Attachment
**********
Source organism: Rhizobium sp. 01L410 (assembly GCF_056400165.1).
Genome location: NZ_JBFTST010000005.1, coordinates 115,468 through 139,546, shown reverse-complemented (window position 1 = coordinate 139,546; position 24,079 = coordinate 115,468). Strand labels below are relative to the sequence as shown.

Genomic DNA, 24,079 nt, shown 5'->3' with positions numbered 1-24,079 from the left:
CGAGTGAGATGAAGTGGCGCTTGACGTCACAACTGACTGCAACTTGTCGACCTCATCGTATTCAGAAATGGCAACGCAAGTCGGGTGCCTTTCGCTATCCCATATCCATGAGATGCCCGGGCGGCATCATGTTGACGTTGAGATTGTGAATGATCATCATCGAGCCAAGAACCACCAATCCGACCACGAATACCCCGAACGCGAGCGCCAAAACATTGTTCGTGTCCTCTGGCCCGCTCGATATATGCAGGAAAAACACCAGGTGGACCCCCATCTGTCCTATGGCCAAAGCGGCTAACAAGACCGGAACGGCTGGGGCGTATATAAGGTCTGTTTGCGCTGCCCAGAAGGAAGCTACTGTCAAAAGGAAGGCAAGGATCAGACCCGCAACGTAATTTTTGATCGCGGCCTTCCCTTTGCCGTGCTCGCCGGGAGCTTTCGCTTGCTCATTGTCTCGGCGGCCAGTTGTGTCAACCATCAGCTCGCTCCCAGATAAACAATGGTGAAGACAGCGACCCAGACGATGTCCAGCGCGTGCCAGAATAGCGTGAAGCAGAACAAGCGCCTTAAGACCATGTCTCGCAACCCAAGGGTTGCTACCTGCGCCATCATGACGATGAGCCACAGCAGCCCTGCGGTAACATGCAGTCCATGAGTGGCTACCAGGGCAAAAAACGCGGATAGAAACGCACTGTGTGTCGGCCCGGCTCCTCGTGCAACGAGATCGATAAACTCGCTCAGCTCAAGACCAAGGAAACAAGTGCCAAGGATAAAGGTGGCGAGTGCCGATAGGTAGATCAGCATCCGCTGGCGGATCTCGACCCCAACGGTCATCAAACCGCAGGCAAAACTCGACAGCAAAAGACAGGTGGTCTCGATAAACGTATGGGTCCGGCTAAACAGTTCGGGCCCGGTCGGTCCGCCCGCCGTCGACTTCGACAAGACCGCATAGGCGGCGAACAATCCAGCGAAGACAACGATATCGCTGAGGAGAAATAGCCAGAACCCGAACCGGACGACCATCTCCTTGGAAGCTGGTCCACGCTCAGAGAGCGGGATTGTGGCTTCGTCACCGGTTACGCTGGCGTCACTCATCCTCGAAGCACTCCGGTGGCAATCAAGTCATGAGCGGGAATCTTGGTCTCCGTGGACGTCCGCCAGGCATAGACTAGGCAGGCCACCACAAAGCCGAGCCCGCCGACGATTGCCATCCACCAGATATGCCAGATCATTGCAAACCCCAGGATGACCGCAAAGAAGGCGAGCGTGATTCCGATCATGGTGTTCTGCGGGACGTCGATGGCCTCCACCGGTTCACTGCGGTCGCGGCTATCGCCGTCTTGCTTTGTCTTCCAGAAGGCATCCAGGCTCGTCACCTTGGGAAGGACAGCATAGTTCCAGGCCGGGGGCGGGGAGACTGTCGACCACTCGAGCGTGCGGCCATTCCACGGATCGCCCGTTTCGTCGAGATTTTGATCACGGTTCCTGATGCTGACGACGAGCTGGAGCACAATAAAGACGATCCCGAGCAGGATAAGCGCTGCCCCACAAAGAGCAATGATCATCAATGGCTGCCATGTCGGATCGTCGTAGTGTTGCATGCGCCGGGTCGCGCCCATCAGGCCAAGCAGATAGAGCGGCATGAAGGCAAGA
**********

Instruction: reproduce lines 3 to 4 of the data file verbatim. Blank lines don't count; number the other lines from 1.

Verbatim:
Genomic DNA, 24,079 nt, shown 5'->3' with positions numbered 1-24,079 from the left:
CGAGTGAGATGAAGTGGCGCTTGACGTCACAACTGACTGCAACTTGTCGACCTCATCGTATTCAGAAATGGCAACGCAAGTCGGGTGCCTTTCGCTATCCCATATCCATGAGATGCCCGGGCGGCATCATGTTGACGTTGAGATTGTGAATGATCATCATCGAGCCAAGAACCACCAATCCGACCACGAATACCCCGAACGCGAGCGCCAAAACATTGTTCGTGTCCTCTGGCCCGCTCGATATATGCAGGAAAAACACCAGGTGGACCCCCATCTGTCCTATGGCCAAAGCGGCTAACAAGACCGGAACGGCTGGGGCGTATATAAGGTCTGTTTGCGCTGCCCAGAAGGAAGCTACTGTCAAAAGGAAGGCAAGGATCAGACCCGCAACGTAATTTTTGATCGCGGCCTTCCCTTTGCCGTGCTCGCCGGGAGCTTTCGCTTGCTCATTGTCTCGGCGGCCAGTTGTGTCAACCATCAGCTCGCTCCCAGATAAACAATGGTGAAGACAGCGACCCAGACGATGTCCAGCGCGTGCCAGAATAGCGTGAAGCAGAACAAGCGCCTTAAGACCATGTCTCGCAACCCAAGGGTTGCTACCTGCGCCATCATGACGATGAGCCACAGCAGCCCTGCGGTAACATGCAGTCCATGAGTGGCTACCAGGGCAAAAAACGCGGATAGAAACGCACTGTGTGTCGGCCCGGCTCCTCGTGCAACGAGATCGATAAACTCGCTCAGCTCAAGACCAAGGAAACAAGTGCCAAGGATAAAGGTGGCGAGTGCCGATAGGTAGATCAGCATCCGCTGGCGGATCTCGACCCCAACGGTCATCAAACCGCAGGCAAAACTCGACAGCAAAAGACAGGTGGTCTCGATAAACGTATGGGTCCGGCTAAACAGTTCGGGCCCGGTCGGTCCGCCCGCCGTCGACTTCGACAAGACCGCATAGGCGGCGAACAATCCAGCGAAGACAACGATATCGCTGAGGAGAAATAGCCAGAACCCGAACCGGACGACCATCTCCTTGGAAGCTGGTCCACGCTCAGAGAGCGGGATTGTGGCTTCGTCACCGGTTACGCTGGCGTCACTCATCCTCGAAGCACTCCGGTGGCAATCAAGTCATGAGCGGGAATCTTGGTCTCCGTGGACGTCCGCCAGGCATAGACTAGGCAGGCCACCACAAAGCCGAGCCCGCCGACGATTGCCATCCACCAGATATGCCAGATCATTGCAAACCCCAGGATGACCGCAAAGAAGGCGAGCGTGATTCCGATCATGGTGTTCTGCGGGACGTCGATGGCCTCCACCGGTTCACTGCGGTCGCGGCTATCGCCGTCTTGCTTTGTCTTCCAGAAGGCATCCAGGCTCGTCACCTTGGGAAGGACAGCATAGTTCCAGGCCGGGGGCGGGGAGACTGTCGACCACTCGAGCGTGCGGCCATTCCACGGATCGCCCGTTTCGTCGAGATTTTGATCACGGTTCCTGATGCTGACGACGAGCTGGAGCACAATAAAGACGATCCCGAGCAGGATAAGCGCTGCCCCACAAAGAGCAATGATCATCAATGGCTGCCATGTCGGATCGTCGTAGTGTTGCATGCGCCGGGTCGCGCCCATCAGGCCAAGCAGATAGAGCGGCATGAAGGCAAGA